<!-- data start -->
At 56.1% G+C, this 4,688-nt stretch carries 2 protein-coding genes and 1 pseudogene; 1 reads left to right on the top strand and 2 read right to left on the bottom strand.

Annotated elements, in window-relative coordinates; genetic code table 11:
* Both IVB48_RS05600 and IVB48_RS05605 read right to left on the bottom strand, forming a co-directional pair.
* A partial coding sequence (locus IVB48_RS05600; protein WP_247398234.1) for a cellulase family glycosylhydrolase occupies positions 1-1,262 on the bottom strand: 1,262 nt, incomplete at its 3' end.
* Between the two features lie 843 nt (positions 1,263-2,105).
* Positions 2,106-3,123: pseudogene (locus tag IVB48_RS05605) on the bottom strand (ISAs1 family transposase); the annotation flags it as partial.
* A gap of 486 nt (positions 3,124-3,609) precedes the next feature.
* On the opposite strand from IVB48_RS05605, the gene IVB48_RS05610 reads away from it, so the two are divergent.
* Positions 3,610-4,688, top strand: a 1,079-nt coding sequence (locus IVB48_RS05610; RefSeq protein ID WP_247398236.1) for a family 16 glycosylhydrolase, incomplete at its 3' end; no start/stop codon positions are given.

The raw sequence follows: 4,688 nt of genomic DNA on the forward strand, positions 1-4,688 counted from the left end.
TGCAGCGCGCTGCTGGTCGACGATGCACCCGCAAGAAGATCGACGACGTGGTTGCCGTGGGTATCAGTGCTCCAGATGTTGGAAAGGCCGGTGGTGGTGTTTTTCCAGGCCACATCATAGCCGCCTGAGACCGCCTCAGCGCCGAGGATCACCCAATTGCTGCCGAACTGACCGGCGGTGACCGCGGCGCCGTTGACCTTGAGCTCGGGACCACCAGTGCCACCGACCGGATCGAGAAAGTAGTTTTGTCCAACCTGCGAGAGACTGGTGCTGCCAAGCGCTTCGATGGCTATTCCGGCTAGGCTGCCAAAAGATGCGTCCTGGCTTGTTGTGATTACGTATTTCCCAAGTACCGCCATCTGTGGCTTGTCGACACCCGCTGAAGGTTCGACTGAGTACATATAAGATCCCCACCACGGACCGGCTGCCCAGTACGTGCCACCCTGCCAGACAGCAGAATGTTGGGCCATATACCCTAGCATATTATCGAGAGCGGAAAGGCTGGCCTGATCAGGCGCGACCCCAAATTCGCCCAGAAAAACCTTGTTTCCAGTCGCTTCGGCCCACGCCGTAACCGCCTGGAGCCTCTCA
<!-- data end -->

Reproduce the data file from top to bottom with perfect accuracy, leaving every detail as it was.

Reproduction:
At 56.1% G+C, this 4,688-nt stretch carries 2 protein-coding genes and 1 pseudogene; 1 reads left to right on the top strand and 2 read right to left on the bottom strand.

Annotated elements, in window-relative coordinates; genetic code table 11:
* Both IVB48_RS05600 and IVB48_RS05605 read right to left on the bottom strand, forming a co-directional pair.
* A partial coding sequence (locus IVB48_RS05600; protein WP_247398234.1) for a cellulase family glycosylhydrolase occupies positions 1-1,262 on the bottom strand: 1,262 nt, incomplete at its 3' end.
* Between the two features lie 843 nt (positions 1,263-2,105).
* Positions 2,106-3,123: pseudogene (locus tag IVB48_RS05605) on the bottom strand (ISAs1 family transposase); the annotation flags it as partial.
* A gap of 486 nt (positions 3,124-3,609) precedes the next feature.
* On the opposite strand from IVB48_RS05605, the gene IVB48_RS05610 reads away from it, so the two are divergent.
* Positions 3,610-4,688, top strand: a 1,079-nt coding sequence (locus IVB48_RS05610; RefSeq protein ID WP_247398236.1) for a family 16 glycosylhydrolase, incomplete at its 3' end; no start/stop codon positions are given.

The raw sequence follows: 4,688 nt of genomic DNA on the forward strand, positions 1-4,688 counted from the left end.
TGCAGCGCGCTGCTGGTCGACGATGCACCCGCAAGAAGATCGACGACGTGGTTGCCGTGGGTATCAGTGCTCCAGATGTTGGAAAGGCCGGTGGTGGTGTTTTTCCAGGCCACATCATAGCCGCCTGAGACCGCCTCAGCGCCGAGGATCACCCAATTGCTGCCGAACTGACCGGCGGTGACCGCGGCGCCGTTGACCTTGAGCTCGGGACCACCAGTGCCACCGACCGGATCGAGAAAGTAGTTTTGTCCAACCTGCGAGAGACTGGTGCTGCCAAGCGCTTCGATGGCTATTCCGGCTAGGCTGCCAAAAGATGCGTCCTGGCTTGTTGTGATTACGTATTTCCCAAGTACCGCCATCTGTGGCTTGTCGACACCCGCTGAAGGTTCGACTGAGTACATATAAGATCCCCACCACGGACCGGCTGCCCAGTACGTGCCACCCTGCCAGACAGCAGAATGTTGGGCCATATACCCTAGCATATTATCGAGAGCGGAAAGGCTGGCCTGATCAGGCGCGACCCCAAATTCGCCCAGAAAAACCTTGTTTCCAGTCGCTTCGGCCCACGCCGTAACCGCCTGGAGCCTCTCA